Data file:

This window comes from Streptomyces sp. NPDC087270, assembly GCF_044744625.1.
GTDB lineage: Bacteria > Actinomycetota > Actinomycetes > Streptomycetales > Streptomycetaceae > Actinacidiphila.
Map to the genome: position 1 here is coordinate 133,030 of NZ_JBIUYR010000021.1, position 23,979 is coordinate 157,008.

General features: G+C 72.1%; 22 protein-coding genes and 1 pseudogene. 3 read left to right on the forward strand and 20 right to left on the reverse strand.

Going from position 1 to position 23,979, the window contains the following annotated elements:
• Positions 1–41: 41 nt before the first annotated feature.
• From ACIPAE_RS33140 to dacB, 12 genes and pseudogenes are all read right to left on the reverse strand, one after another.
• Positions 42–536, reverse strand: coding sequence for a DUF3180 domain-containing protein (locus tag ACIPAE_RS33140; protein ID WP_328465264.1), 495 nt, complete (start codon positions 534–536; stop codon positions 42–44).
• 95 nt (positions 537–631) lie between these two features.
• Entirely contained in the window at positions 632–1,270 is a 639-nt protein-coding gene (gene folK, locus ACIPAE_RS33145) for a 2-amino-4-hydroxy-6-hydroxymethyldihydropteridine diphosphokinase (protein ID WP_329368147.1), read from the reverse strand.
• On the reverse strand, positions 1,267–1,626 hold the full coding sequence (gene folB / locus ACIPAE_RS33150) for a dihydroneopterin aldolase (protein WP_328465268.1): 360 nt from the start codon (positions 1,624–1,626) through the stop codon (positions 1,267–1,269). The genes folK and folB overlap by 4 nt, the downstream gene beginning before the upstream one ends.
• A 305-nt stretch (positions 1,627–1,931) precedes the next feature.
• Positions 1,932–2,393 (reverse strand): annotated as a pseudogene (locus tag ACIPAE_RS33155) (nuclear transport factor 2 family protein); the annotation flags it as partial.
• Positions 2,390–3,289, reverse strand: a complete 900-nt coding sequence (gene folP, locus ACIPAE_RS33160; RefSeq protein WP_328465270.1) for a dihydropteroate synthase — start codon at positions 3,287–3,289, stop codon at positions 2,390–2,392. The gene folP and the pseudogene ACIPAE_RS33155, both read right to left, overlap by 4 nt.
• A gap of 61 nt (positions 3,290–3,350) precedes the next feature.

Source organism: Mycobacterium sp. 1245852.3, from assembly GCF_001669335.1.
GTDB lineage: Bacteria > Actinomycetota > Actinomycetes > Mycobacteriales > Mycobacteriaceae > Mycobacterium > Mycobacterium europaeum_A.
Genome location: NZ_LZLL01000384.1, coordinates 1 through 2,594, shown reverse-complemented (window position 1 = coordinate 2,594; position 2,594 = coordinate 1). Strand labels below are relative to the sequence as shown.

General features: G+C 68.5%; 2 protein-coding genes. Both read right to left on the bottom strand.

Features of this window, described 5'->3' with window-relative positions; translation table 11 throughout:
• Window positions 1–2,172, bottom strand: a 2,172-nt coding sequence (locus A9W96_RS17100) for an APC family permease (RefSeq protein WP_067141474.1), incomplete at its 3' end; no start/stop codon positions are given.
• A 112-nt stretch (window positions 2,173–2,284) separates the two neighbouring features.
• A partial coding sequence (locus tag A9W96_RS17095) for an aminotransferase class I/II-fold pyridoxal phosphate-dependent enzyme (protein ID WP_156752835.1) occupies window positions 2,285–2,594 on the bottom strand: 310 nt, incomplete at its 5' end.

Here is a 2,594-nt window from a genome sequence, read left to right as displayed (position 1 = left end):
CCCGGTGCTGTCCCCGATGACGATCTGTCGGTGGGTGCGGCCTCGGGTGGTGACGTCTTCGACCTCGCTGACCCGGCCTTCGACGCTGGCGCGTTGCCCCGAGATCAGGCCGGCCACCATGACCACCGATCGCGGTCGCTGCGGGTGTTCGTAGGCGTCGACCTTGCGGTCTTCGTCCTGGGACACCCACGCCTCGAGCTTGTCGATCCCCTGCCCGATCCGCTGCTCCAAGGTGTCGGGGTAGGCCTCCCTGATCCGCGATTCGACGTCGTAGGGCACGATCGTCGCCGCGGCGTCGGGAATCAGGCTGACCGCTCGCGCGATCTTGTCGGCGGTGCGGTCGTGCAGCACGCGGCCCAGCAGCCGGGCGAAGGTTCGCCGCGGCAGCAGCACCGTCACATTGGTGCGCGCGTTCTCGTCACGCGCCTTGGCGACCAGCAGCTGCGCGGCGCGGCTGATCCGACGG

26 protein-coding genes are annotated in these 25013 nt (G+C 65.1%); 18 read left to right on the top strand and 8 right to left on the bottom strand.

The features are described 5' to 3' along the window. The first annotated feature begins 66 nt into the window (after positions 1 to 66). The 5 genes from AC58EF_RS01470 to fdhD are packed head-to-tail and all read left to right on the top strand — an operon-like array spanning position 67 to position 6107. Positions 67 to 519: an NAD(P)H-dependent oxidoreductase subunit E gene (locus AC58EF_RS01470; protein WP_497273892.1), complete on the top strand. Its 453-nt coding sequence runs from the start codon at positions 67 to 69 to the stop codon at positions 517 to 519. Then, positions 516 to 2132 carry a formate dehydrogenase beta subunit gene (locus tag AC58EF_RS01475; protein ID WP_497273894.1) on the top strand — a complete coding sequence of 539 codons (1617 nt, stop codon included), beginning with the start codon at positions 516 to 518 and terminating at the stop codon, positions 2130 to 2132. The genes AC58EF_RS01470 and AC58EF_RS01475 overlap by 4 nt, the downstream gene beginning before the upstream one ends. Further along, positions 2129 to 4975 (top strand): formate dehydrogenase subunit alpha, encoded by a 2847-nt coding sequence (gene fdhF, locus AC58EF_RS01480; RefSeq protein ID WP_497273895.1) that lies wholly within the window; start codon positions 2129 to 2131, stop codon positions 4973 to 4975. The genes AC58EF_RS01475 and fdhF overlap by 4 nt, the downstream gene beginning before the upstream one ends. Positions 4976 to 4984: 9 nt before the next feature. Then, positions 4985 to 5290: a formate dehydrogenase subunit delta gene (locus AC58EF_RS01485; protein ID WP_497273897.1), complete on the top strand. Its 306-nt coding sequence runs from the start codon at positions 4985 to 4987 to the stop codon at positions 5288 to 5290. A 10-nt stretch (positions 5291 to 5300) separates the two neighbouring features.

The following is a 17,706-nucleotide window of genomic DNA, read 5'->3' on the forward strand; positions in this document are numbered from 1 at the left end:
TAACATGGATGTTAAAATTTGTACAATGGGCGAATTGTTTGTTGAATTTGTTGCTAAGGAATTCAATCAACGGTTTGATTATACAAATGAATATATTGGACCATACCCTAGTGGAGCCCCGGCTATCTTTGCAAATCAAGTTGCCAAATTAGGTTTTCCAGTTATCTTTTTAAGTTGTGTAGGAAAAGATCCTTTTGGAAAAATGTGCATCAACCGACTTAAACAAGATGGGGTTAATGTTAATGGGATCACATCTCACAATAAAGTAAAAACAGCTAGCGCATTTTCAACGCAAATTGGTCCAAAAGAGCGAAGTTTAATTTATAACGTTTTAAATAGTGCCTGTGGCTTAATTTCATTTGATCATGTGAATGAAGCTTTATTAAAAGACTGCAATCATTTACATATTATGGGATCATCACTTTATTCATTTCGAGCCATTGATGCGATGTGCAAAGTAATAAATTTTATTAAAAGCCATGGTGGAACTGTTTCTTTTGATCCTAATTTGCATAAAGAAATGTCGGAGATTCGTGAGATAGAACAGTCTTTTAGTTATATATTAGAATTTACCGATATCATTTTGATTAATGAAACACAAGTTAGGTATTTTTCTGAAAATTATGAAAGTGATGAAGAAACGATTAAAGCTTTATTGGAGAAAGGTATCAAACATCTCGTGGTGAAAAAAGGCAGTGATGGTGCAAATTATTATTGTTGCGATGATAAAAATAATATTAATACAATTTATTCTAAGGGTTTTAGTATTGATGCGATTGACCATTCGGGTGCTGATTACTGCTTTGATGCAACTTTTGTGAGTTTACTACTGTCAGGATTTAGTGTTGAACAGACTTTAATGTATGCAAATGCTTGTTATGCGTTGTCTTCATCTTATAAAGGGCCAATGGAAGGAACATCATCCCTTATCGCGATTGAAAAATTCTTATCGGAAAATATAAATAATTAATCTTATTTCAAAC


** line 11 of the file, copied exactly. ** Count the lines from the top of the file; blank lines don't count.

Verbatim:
• On the reverse strand, positions 1,267–1,626 hold the full coding sequence (gene folB / locus ACIPAE_RS33150) for a dihydroneopterin aldolase (protein WP_328465268.1): 360 nt from the start codon (positions 1,624–1,626) through the stop codon (positions 1,267–1,269). The genes folK and folB overlap by 4 nt, the downstream gene beginning before the upstream one ends.